Conservatives have found Haidt’s conclusions congenial, free of the condescension and tendentious research that characterize so much of this Science. It’s disappointing to learn that many of his findings are drawn from a highly self-selected sample of participants. Haidt hosts a website called YourMorals.org, where 250,000 web surfers have come to fill out questionnaires about their personal views and habits. A collection of a quarter of a million people is a sample so large that it’s not properly a sample. And the self-selection problem is unavoidable. For one thing, respondents are restricted to people who have a computer and are willing to surf the Internet until they stumble across Haidt’s website. Studies show that there are two kinds of people in the world: those who like to fill in Internet questionnaires for an hour or more, and those who don’t. The second kind of people—eminently rational, typically busy, possessing a life—will be left out.
The real problem with Haidt’s psychopunditry is that it shares with other kinds of determinism a depressing moral impoverishment. Haidt’s own centrism is an artifact of his Science. If the appeal of one idea versus another is explained by a man’s biology (interacting with a few environmental factors) rather than its content, there’s really not much to argue about. Politics is drained of the meaning that human beings have always sought from it. Haidt criticizes his peers for using psychology to “explain away” conservatism, and good for him. Unfortunately, he wants to explain away liberalism too, so that our politics is no longer understood as a clash of interests and well-developed ideas but an altercation between two psychological and evolutionary types.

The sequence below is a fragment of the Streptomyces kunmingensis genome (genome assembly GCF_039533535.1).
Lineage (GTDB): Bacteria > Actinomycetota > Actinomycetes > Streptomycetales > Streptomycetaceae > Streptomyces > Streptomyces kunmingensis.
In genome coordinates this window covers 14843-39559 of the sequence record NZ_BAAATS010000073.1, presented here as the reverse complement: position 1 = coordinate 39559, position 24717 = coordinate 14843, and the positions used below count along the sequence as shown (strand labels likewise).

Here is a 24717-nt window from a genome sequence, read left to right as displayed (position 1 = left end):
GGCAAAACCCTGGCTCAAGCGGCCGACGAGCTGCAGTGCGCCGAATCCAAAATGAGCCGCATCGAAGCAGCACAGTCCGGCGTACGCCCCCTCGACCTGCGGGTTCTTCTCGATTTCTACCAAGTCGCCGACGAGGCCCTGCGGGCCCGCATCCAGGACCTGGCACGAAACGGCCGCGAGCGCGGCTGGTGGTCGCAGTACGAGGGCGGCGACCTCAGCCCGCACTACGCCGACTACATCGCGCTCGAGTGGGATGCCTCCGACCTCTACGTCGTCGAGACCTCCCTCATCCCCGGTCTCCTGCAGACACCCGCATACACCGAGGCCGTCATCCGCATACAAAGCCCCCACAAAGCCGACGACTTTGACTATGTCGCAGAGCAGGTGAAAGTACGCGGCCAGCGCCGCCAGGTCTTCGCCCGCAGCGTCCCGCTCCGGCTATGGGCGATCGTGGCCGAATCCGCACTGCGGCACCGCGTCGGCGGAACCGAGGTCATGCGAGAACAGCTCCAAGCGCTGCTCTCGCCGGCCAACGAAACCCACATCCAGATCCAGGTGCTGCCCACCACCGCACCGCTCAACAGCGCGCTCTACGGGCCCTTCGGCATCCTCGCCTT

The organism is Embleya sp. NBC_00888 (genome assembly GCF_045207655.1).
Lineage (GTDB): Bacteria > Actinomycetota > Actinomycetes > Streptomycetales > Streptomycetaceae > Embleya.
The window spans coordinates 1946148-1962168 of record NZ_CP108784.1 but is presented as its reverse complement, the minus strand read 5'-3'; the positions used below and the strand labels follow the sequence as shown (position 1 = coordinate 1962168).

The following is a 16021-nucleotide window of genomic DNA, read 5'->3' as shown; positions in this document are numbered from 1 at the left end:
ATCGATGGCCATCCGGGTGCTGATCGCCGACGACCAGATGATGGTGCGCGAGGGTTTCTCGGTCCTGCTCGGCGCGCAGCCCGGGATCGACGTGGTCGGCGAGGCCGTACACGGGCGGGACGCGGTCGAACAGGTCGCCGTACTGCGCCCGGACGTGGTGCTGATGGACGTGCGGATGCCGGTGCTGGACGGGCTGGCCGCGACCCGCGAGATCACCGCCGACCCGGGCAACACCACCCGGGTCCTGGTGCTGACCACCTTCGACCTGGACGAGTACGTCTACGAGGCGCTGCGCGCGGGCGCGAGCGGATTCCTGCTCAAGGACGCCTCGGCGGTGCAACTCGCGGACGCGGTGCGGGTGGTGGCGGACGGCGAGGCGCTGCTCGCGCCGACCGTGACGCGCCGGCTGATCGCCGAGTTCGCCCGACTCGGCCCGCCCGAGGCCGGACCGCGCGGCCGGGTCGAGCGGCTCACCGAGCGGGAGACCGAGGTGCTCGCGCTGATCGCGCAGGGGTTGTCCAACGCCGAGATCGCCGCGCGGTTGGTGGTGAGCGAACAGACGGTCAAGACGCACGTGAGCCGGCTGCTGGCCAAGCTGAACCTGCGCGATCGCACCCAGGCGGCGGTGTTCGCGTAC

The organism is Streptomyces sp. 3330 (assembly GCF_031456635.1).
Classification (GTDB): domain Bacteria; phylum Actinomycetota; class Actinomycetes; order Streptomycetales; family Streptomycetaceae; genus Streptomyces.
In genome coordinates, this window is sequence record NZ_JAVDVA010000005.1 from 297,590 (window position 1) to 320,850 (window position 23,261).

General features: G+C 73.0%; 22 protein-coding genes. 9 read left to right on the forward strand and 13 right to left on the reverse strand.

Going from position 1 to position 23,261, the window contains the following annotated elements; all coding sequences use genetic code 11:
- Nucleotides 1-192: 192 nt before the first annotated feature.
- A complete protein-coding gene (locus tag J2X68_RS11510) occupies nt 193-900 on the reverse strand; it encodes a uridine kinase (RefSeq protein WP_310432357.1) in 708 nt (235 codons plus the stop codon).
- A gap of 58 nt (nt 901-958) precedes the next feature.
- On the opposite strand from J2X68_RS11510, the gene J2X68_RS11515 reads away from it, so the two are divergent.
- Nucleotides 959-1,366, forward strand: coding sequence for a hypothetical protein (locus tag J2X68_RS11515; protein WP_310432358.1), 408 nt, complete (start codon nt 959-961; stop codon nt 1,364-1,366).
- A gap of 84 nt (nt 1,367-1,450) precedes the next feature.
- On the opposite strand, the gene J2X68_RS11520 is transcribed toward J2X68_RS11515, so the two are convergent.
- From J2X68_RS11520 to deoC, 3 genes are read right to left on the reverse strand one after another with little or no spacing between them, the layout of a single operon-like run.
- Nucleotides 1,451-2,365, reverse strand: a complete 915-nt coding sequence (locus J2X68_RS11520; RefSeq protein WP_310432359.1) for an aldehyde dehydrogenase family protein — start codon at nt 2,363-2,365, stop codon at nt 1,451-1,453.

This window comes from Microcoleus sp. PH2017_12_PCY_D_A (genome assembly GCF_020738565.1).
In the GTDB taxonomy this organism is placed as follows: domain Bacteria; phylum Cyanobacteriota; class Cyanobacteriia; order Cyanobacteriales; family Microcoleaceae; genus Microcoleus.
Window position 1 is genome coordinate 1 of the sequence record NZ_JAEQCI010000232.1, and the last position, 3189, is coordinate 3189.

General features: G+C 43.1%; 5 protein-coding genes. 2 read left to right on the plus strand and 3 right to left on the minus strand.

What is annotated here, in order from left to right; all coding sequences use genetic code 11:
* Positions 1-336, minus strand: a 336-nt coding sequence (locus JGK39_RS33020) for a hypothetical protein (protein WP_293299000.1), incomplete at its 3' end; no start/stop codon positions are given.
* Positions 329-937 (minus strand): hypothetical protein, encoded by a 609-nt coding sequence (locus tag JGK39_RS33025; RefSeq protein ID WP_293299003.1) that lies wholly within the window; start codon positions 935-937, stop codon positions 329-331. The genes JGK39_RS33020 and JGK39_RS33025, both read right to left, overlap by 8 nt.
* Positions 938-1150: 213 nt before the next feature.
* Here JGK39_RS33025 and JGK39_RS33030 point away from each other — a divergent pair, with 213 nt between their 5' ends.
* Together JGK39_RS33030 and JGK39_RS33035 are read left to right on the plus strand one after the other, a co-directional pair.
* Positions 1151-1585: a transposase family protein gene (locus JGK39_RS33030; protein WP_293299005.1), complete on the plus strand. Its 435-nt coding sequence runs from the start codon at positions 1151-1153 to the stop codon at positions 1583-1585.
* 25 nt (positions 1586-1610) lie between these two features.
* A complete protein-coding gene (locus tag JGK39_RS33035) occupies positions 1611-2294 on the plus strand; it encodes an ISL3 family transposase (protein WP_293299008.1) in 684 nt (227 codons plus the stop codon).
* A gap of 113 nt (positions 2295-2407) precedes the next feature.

This may be one benefit to this new era we’re entering: The latest, most cutting-edge punditry may do away with punditry altogether.
Andrew Ferguson is a senior editor at The Weekly Standard.